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Iberia Given Cabinet OK to Buy Lufthansa’s Viva Air Shares

September 14, 1990

MADRID, Spain (AP) _ The cabinet Friday authorized state-owned Iberia Airlines to buy the 48 percent stake in charter airline Viva Air currently held by West Germany’s Lufthansa.

The government said in a news release that the purchase by Iberia will raise the flag carrier’s control of shares in Vuelos Internacionales de Vacaciones SA (Viva Air) to 96 percent.

The purchase of Lufthansa’s stake for the equivalent of about $8.4 million will permit Iberia to transform Viva Air from a tourist charter carrier to a company with regular international flights to England, Germany and France, the release said.

Iberia and Lufthansa founded Viva Air in February 1988. Its original nominal share capital totaled about $17.5 million. Each airline took a 48 percent stake.

Other founding partners Infoleasing SA and West German tour operator A. Paukner are expected to retain their 2 percent interests.

The move is in step with other Iberia efforts to expand its European and intercontinental service.

Last July, an Iberia-led consortium agreed to buy 85 percent of Argentina’s state carrier Aerolineas Argentinas for $130 million in cash, $130 million in 10 installments and the retirement of $2 billion of Argentine foreign debt.

Aerolineas ownership transfer is set for Oct. 8, although it may be delayed.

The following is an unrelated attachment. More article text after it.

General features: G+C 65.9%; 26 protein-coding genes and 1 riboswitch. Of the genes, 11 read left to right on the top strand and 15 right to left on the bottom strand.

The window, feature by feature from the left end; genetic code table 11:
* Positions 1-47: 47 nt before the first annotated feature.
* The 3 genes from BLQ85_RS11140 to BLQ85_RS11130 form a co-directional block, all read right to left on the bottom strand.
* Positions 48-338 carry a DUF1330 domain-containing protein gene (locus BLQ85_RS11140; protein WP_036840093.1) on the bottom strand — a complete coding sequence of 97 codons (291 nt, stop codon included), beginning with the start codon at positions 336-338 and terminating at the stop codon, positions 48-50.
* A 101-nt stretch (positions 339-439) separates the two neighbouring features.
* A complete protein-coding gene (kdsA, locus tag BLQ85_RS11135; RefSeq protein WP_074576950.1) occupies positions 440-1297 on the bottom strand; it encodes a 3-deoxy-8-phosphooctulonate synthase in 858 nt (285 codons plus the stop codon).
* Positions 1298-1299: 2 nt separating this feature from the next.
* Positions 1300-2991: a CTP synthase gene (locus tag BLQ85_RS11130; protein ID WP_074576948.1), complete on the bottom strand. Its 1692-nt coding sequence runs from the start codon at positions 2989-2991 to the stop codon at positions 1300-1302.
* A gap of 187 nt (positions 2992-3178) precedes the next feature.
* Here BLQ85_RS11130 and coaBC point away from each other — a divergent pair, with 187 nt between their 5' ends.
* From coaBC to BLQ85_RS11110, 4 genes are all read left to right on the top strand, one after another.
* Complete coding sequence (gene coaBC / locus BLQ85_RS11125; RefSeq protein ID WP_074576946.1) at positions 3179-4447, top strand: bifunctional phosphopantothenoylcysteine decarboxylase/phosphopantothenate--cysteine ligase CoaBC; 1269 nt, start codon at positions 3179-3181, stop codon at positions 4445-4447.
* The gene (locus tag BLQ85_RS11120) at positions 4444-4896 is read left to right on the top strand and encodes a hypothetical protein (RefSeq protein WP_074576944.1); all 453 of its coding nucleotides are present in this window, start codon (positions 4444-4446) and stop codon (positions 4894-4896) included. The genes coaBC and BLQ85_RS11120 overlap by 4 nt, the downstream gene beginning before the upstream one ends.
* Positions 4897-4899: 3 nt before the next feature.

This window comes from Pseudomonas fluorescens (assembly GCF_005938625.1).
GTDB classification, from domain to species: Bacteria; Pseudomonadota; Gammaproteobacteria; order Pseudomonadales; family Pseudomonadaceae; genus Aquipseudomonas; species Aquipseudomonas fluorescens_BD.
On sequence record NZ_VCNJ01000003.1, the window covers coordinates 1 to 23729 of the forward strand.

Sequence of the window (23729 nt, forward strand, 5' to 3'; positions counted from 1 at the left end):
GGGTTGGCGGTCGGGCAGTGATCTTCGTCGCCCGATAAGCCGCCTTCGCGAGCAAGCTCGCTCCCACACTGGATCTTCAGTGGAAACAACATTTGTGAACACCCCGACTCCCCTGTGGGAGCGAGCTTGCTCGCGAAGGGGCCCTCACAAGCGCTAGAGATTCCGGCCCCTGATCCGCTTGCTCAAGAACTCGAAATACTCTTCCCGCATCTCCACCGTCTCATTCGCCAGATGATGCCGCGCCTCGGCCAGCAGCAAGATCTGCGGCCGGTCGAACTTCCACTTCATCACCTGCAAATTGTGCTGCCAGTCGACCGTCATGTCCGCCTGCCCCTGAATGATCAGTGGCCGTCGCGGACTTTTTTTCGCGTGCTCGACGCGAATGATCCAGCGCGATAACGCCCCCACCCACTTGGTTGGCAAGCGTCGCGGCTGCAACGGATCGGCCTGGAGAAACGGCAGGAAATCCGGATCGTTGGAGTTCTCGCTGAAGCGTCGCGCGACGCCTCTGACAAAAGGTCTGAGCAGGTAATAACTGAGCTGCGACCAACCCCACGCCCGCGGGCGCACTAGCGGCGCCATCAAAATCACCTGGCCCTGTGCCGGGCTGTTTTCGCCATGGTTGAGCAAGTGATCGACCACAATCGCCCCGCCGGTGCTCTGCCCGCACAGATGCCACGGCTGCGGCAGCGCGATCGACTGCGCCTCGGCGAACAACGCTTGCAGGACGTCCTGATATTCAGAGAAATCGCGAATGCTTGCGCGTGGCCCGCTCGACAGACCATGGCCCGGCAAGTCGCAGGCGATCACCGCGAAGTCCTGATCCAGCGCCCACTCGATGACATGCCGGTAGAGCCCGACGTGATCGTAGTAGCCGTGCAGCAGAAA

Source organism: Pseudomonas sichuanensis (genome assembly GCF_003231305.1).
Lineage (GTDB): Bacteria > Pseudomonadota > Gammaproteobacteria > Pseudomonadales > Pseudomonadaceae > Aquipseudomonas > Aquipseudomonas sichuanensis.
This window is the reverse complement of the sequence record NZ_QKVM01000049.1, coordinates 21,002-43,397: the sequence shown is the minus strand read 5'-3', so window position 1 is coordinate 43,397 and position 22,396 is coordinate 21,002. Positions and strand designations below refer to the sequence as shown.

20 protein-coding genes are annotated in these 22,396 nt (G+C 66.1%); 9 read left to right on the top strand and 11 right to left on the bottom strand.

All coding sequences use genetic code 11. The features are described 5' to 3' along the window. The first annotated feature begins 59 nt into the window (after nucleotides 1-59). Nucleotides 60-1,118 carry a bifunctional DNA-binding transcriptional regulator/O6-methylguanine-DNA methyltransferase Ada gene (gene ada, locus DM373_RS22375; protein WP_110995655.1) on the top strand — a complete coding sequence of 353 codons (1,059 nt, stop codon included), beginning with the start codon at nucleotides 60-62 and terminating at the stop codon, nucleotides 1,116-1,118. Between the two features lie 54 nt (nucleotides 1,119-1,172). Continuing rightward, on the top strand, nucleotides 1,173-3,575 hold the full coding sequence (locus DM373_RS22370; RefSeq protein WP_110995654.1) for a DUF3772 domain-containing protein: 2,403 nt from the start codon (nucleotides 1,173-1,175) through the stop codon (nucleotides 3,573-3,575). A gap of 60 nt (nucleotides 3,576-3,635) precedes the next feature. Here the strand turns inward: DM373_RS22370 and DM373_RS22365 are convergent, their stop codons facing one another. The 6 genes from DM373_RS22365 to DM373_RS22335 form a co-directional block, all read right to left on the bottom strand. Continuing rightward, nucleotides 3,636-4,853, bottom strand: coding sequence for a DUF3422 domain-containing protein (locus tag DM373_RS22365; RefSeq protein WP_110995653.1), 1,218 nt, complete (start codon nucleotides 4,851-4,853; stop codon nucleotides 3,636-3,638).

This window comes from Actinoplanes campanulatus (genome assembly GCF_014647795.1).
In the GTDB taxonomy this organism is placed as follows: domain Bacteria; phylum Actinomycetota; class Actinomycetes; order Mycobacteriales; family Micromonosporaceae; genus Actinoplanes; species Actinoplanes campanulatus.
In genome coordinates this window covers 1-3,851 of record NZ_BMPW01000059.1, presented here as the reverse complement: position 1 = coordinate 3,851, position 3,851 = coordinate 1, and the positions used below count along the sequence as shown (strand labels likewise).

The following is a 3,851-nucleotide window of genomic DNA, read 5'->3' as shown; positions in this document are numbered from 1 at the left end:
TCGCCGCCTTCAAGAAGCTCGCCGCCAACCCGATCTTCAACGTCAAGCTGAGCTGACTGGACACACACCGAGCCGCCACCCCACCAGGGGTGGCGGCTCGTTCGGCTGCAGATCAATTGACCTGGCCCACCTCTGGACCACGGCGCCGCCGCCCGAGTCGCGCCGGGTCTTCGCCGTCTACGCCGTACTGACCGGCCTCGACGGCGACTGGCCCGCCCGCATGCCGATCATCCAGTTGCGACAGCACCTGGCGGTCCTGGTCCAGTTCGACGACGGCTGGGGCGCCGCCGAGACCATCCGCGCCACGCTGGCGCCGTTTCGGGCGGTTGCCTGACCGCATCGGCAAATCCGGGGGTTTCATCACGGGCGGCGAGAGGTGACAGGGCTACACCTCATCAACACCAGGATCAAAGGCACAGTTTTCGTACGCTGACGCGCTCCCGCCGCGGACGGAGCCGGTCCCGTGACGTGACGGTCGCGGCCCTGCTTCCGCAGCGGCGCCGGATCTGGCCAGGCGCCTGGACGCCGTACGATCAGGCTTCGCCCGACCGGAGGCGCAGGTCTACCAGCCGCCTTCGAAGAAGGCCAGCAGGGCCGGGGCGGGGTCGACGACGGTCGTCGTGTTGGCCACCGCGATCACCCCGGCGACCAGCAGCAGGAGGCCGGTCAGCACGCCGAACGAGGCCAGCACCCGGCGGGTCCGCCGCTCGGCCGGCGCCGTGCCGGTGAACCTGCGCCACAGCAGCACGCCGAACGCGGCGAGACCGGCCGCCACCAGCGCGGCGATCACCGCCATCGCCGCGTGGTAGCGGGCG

Lufthansa officials last spring told Iberia they wanted to sell their Viva Air stake because of concerns tourist travel to Spain was declining and they wanted to focus on their expanding interests in Central Europe.

The Spanish Tourism Secretariat reported last Aug. 27 that 27.8 million tourists visited Spain through the first seven months of the year, down 2.6 percent from the same period a year earlier.

Iberia President Miguel Aguilo said Wednesday that Iberia planned to have Viva Air’s future flights cover travel on ″non-trunk″ international routes.

Aguilo said those were between smaller Spanish cities and major European cities and between smaller European cities and major Spanish cities - flights not always profitable for Iberia.

Viva Air owns five Boeing 737-300 aircraft, leases two DC-9 aircraft from Iberia and employs 145 people.

In its first full year of operations last year, Viva Air reported a profit of the equivalent of about $1.65 million on revenue of $75.2 million.

Last year Viva Air carried 808,603 passengers and logged 14,809 flight hours.

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